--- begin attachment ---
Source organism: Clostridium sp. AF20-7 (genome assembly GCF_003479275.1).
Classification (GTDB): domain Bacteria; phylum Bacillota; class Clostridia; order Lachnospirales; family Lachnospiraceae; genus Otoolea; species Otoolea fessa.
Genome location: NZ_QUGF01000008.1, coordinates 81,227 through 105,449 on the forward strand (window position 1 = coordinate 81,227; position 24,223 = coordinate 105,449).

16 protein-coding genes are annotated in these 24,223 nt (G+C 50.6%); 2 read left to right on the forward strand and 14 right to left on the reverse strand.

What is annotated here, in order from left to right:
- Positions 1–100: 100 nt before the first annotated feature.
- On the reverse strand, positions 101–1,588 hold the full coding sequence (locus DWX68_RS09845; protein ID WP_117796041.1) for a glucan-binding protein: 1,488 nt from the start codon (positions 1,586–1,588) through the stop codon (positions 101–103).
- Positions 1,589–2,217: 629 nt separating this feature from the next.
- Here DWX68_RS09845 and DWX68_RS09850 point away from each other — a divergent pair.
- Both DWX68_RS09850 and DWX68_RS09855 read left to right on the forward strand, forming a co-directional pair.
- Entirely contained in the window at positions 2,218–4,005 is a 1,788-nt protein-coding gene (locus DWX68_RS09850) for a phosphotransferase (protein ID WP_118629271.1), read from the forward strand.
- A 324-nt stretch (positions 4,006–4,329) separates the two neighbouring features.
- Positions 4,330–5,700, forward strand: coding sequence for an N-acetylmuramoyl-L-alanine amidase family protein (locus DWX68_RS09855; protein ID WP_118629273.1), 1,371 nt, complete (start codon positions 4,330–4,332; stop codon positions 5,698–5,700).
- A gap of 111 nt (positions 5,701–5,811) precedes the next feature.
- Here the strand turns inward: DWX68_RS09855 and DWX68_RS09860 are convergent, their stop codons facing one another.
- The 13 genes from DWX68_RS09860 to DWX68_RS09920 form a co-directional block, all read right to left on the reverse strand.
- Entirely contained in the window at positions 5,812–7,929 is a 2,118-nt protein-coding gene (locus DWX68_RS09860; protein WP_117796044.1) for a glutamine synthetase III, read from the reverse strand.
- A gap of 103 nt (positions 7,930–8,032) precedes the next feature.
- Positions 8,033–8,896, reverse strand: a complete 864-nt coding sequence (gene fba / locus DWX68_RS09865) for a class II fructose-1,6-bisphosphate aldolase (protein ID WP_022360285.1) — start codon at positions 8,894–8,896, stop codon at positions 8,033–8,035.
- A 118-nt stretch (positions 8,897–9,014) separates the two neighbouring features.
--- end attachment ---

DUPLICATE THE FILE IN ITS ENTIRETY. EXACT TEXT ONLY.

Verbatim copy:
Source organism: Clostridium sp. AF20-7 (genome assembly GCF_003479275.1).
Classification (GTDB): domain Bacteria; phylum Bacillota; class Clostridia; order Lachnospirales; family Lachnospiraceae; genus Otoolea; species Otoolea fessa.
Genome location: NZ_QUGF01000008.1, coordinates 81,227 through 105,449 on the forward strand (window position 1 = coordinate 81,227; position 24,223 = coordinate 105,449).

16 protein-coding genes are annotated in these 24,223 nt (G+C 50.6%); 2 read left to right on the forward strand and 14 right to left on the reverse strand.

What is annotated here, in order from left to right:
- Positions 1–100: 100 nt before the first annotated feature.
- On the reverse strand, positions 101–1,588 hold the full coding sequence (locus DWX68_RS09845; protein ID WP_117796041.1) for a glucan-binding protein: 1,488 nt from the start codon (positions 1,586–1,588) through the stop codon (positions 101–103).
- Positions 1,589–2,217: 629 nt separating this feature from the next.
- Here DWX68_RS09845 and DWX68_RS09850 point away from each other — a divergent pair.
- Both DWX68_RS09850 and DWX68_RS09855 read left to right on the forward strand, forming a co-directional pair.
- Entirely contained in the window at positions 2,218–4,005 is a 1,788-nt protein-coding gene (locus DWX68_RS09850) for a phosphotransferase (protein ID WP_118629271.1), read from the forward strand.
- A 324-nt stretch (positions 4,006–4,329) separates the two neighbouring features.
- Positions 4,330–5,700, forward strand: coding sequence for an N-acetylmuramoyl-L-alanine amidase family protein (locus DWX68_RS09855; protein ID WP_118629273.1), 1,371 nt, complete (start codon positions 4,330–4,332; stop codon positions 5,698–5,700).
- A gap of 111 nt (positions 5,701–5,811) precedes the next feature.
- Here the strand turns inward: DWX68_RS09855 and DWX68_RS09860 are convergent, their stop codons facing one another.
- The 13 genes from DWX68_RS09860 to DWX68_RS09920 form a co-directional block, all read right to left on the reverse strand.
- Entirely contained in the window at positions 5,812–7,929 is a 2,118-nt protein-coding gene (locus DWX68_RS09860; protein WP_117796044.1) for a glutamine synthetase III, read from the reverse strand.
- A gap of 103 nt (positions 7,930–8,032) precedes the next feature.
- Positions 8,033–8,896, reverse strand: a complete 864-nt coding sequence (gene fba / locus DWX68_RS09865) for a class II fructose-1,6-bisphosphate aldolase (protein ID WP_022360285.1) — start codon at positions 8,894–8,896, stop codon at positions 8,033–8,035.
- A 118-nt stretch (positions 8,897–9,014) separates the two neighbouring features.